Harrisburg graduate students in American studies receive honors

Headshots of Logan Daly and Jack Daly side by side

Two doctoral students in Penn State Harrisburg’s American studies program have received prestigious honors: Logan Daly, left, and Jack Daly.

Credit: Sharon Siegfried

MIDDLETOWN, Pa. — Two doctoral students in Penn State Harrisburg’s American studies program, Logan Daly and Jack Daly, have received prestigious honors — one awarded a University Graduate Fellowship, and the other awarded a prize from the American Folklore Society. (Ed. note: The two students are not related.)

Logan Daly awarded fellowship

Logan Daly received a 2023-24 University Graduate Fellowship, a prestigious honor awarded to 74 individuals across Penn State this year.

“Receiving this fellowship has given me the opportunity to realize my dream of being a lifelong scholar,” Daly said. “Without it, I would not have been able to pursue my doctorate. It is far more than just a monetary award; it has opened the door to the career I have dreamed of since I was an undergrad. The fellowship is evidence that the Graduate School, the American studies program, and the School of Humanities are truly invested in their students and their long-term development.”

Daly earned his bachelor’s degree in humanities from Penn State Harrisburg in 2021, when he took courses in American studies, as well as independent studies. He went on to receive a master’s degree in philosophy from West Chester University.

Daly’s research interests are rooted in American literature but have stemmed into environmental humanities — combining history and literature to look at how American society has interacted with the environment.

Anthony Buccitelli, associate professor of American studies and communication, said Daly’s research interests fit well with the program.

“The American studies doctoral program encourages this sort of interdisciplinary exploration, and we see great merit in the lines of inquiry he intends to pursue,” Buccitelli said.

The University Graduate Fellowship provides funding for two years of graduate study, with teaching or assistantship work required in the second year; Daly, who is in his first year of studies, expects to teach U.S. environmental history in the fall. Buccitelli said the awards make it possible for talented people to pursue a career in higher education or other fields that require a doctorate.

“Indeed, our ability to attract talented humanist scholars like Logan to Penn State for their early careers is in large part dependent on having good, livable funded positions to offer them,” he said.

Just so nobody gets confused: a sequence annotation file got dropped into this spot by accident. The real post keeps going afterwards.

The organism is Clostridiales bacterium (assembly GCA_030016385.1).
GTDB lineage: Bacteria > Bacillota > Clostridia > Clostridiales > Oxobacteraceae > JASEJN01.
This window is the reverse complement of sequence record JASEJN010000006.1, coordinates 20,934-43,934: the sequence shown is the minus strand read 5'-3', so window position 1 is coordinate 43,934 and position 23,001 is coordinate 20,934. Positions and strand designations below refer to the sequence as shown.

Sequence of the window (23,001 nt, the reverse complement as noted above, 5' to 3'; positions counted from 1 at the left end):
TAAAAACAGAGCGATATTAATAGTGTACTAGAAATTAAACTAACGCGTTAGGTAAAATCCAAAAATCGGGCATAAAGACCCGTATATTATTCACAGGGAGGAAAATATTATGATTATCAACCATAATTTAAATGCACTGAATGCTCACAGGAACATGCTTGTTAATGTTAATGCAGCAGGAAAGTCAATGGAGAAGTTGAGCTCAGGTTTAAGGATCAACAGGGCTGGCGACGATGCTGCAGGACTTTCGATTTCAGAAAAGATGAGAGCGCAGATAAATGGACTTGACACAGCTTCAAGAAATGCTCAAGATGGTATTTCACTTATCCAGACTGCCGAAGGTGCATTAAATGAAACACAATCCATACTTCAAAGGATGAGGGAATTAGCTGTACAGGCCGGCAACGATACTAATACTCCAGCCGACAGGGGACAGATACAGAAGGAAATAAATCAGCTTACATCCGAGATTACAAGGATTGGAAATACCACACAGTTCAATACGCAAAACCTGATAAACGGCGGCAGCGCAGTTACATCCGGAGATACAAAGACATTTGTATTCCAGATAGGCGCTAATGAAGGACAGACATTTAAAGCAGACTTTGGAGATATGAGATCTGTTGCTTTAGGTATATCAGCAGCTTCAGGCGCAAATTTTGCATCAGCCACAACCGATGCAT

Daly wants to teach in higher education and give back to students like the many professors who went above and beyond for him.

“I’ve had some really great professors, especially here, who stuck their neck out for me,” Daly said. “I’d like to be able to do that for other people.”

Jack Daly wins American Folklore Society prize

Jack Daly was awarded the Warren Roberts Prize in Folk Art and Material Culture from the American Folklore Society for his paper, titled “Devil in the Skies, Stars on the Barns: The Snallygaster, Barn Stars, and Hex Signs.” The American Folklore Society, founded in 1888, gives the prize for the best student project focused on folk art or material culture.

“I’m very happy to have won the prize,” Daly said. “It’s great to be recognized by the American Folklore Society, but also to be able to represent Penn State Harrisburg in a positive way. Penn State Harrisburg has a really great tradition in folklore studies. That’s really the reason I’m here — the connection to folklore, both on the program level but also the professors that teach within American studies.”

Daly studies contemporary monsters and the way legendary monster figures operate in the modern world. His paper stemmed from research he conducted in a material culture class with Mariah Kupfner, assistant professor of American studies and public heritage, where he examined whether barn stars – an art form found on the sides of barns in this region of the country – were once used to protect against the snallygaster, a legendary half-bird half-reptile creature from the Mid-Atlantic Appalachian region. The answer isn’t conclusive, but he discovered references to the idea circulating around the 1950s.

Daly, a 2022-23 University Graduate Fellowship recipient, noted that he looked at the topic a bit differently than other researchers — examining how the material culture (the barn stars and art itself) intertwines with legends and beliefs.

“That’s kind of one of the reasons American studies is a great field for this type of research,” he said. “American studies is inherently interdisciplinary. You can go a little bit rogue in a sense.”

Buccitelli said the Warren Roberts Prize highlights Daly’s range of abilities as a scholar.

“He primarily researches supernatural belief and narrative genres such as legend and memorate (a personal narrative about an encounter with the supernatural),” Buccitelli said. “But this prize demonstrates his ability in the area of material culture studies as well. It's a wonderful achievement to be recognized as having research strengths in two fairly distinct areas of study.”